The present invention is directed generally towards an electronic printer for printing photographs having a processing fluid spread system disposed in the housing that is used for spreading the processing fluid of a self-processable film unit so that the film unit may be processed. The self-processable film unit is of the type including a pair of sheet elements and a rupturable container of the processing fluid positioned adjacent to a leading edge of the film unit. The electronic printer further includes a stationary print head suitable for emitting consecutive lines of image data on the film unit to expose the film unit while the film unit is advanced proximately to the print head. The electronic printer comprises a means for advancing the film unit along a predetermined advancement path whereby the film unit is simultaneously exposed by the print head and processed by the spread system. In particular, the spread system comprises a means for spreading the processing fluid in a thin layer between the sheet elements. Also, a pair of elongated juxtaposed pressure applying members which define an elongated spreader gap through which the film unit is advanced by the advancement means with the sheet elements in superposed relationship. The spread means applies a first constraint to the film unit to first rupture the container to release the processing fluid and then to cause the released mass of processing fluid to flow downstream between the sheet elements opposite to the direction of advancement of the film unit through the spreader gap. The processing fluid is progressively deposited between the sheet elements as a thin layer extending over a preselected area of the sheet elements which has been exposed by the print head. Also provided is a means for applying a second constraint to selective portions of the film unit to oppose the flow of the processing fluid, received downstream from the spreading means, relative to the sheet elements as the film unit is advanced through the spreader gap so as to cause the processing liquid to flow transversely to the direction of advancement of the film unit. Finally, a means is provided for applying a third constraint to selective portions of the film unit to oppose the flow of the processing fluid, received downstream from the second constraint means, so as to contain the wave front of the processing fluid within a predetermined longitudinal distance from the spreading means, thereby defining a wave extent, and to assist the transverse flow of the processing liquid by causing the processing liquid to coalesce or merge and flow transversely.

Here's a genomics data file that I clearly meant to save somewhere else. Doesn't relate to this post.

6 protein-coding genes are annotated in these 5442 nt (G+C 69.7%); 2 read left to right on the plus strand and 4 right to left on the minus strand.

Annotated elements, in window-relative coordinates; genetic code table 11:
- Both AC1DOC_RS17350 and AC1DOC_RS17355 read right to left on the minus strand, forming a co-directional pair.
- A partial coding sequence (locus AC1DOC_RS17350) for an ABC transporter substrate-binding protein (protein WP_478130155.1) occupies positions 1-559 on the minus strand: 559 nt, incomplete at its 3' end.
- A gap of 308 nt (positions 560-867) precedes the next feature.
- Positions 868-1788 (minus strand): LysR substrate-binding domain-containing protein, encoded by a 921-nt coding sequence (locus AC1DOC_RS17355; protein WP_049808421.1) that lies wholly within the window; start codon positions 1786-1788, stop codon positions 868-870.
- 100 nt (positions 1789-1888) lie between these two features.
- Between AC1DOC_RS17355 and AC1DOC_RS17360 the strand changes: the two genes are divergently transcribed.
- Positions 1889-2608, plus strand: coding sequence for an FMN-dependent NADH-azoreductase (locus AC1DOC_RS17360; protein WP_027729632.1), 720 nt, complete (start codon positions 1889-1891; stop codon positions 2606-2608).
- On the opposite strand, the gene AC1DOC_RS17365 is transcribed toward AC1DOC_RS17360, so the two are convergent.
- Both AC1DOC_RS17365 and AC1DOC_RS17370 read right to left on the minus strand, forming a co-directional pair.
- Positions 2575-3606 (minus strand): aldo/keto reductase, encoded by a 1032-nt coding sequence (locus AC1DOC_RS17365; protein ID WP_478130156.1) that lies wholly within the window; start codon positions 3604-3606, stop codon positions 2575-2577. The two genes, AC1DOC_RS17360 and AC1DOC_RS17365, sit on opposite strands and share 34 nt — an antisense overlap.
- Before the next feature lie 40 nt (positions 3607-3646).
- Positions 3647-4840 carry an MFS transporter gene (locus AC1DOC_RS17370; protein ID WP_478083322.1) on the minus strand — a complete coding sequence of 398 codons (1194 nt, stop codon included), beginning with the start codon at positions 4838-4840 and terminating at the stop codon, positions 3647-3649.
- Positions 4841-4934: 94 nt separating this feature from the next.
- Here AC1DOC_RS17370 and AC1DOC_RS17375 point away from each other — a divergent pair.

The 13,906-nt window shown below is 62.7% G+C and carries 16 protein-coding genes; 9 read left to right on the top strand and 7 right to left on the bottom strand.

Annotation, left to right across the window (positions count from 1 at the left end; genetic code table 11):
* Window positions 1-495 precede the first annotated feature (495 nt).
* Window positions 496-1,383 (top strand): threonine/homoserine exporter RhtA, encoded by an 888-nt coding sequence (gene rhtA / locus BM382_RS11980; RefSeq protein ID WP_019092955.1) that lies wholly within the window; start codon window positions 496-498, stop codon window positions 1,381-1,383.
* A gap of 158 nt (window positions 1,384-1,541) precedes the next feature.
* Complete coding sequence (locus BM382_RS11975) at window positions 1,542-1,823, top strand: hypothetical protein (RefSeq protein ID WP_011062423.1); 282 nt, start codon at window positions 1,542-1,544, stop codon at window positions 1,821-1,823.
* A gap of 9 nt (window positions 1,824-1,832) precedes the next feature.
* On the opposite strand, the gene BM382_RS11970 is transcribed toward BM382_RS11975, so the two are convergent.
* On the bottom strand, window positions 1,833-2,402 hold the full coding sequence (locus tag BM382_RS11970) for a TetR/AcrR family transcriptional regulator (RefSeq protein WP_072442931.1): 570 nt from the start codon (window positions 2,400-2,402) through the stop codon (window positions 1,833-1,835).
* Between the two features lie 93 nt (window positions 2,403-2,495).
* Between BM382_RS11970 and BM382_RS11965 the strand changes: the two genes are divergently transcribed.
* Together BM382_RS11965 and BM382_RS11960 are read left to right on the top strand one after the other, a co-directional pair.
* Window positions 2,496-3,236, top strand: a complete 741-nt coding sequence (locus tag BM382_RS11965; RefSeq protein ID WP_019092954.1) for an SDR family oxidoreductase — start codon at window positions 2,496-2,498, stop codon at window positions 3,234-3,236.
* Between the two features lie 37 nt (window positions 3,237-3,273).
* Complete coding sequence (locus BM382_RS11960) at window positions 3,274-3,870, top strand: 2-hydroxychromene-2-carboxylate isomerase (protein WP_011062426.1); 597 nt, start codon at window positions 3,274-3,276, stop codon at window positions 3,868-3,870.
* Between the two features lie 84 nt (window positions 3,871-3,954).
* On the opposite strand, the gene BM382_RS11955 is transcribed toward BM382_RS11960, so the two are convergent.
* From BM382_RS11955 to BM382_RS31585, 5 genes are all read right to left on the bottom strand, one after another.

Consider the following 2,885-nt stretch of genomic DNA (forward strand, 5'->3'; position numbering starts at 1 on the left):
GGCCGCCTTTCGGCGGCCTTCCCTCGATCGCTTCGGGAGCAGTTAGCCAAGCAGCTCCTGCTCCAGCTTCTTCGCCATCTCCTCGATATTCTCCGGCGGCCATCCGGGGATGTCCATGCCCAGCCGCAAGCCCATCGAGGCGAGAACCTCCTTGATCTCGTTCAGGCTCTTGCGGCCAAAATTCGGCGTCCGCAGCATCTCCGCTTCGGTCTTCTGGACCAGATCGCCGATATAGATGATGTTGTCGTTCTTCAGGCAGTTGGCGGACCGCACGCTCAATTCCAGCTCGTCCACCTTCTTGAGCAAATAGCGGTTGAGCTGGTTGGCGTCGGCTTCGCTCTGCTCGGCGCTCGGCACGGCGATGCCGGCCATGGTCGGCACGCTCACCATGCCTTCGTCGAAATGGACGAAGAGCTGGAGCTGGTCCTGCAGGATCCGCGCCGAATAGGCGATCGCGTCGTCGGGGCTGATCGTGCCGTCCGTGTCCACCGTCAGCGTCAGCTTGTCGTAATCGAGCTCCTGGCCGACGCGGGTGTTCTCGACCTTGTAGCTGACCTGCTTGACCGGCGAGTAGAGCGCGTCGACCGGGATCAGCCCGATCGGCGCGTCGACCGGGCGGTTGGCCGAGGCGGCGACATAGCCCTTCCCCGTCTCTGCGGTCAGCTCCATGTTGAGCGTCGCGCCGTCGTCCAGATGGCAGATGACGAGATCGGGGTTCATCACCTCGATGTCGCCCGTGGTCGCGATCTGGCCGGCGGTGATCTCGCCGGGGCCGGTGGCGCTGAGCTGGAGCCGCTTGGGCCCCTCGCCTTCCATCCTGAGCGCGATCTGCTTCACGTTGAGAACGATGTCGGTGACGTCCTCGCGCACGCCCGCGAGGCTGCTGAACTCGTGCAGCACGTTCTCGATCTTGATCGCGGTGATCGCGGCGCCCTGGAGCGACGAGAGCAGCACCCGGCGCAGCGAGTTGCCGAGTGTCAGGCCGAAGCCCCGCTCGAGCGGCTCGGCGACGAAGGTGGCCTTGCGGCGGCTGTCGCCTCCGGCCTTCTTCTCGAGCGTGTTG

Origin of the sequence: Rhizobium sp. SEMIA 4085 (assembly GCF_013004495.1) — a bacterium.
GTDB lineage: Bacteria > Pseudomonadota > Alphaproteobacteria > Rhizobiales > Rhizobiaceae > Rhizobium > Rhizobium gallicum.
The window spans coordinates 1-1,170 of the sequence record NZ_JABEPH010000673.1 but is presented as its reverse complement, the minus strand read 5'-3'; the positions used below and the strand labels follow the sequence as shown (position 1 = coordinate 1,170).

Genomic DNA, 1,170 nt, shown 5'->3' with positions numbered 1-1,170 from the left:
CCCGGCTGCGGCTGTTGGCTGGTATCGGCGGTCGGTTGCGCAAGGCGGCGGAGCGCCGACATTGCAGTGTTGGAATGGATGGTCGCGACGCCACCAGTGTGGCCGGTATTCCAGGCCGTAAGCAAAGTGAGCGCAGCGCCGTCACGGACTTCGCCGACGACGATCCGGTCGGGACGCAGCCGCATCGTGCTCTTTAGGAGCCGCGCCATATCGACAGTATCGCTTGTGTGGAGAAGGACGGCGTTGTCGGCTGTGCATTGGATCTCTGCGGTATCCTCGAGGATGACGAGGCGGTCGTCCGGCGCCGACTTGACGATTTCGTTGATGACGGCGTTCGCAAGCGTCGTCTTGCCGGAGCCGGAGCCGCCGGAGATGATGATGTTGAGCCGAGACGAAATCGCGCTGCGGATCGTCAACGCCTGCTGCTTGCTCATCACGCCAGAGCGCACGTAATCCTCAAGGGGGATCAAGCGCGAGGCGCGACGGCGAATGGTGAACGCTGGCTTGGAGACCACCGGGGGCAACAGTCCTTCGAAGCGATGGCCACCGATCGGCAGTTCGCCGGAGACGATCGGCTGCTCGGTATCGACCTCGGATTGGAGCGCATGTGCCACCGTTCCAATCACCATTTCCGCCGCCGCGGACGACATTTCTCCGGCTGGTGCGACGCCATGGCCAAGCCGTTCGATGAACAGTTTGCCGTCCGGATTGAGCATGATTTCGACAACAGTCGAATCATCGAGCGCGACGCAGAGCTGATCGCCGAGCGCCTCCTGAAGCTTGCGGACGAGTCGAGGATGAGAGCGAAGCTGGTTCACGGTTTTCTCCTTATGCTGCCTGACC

Another aspect of the present invention is directed towards a portable imaging system comprising an electronic camera device for capturing image data and an electronic printer device for printing photographs. Both of these devices are together disposed in the same housing of the size that is conveniently carried by hand. The printer device includes a processing fluid spread system for spreading the processing fluid of a self-processable film unit so that the film unit may be processed. The self-processable film unit is of the type including a pair of sheet elements and a rupturable container of the processing fluid positioned adjacent to a leading edge of the film unit. The printer device further includes a stationary print head suitable for emitting consecutive lines of image data on the film unit to expose the film unit while the film unit is advanced proximately to the print head. In particular, the imaging system further comprises an interface connecting means operating to effect an electrical connection between said camera device and printer device. It also includes a memory storage means for the imaging system for storing the image data, as well as a microprocessor unit disposed in the housing. The microprocessor being responsive to user selection for acquiring image data via the camera device. The microprocessor is operable to process said image data for memory storage and film unit exposure and processing. Also provided is a means for advancing the film unit along a predetermined advancement path whereby the film unit is simultaneously exposed by the print head and processed by the spread system.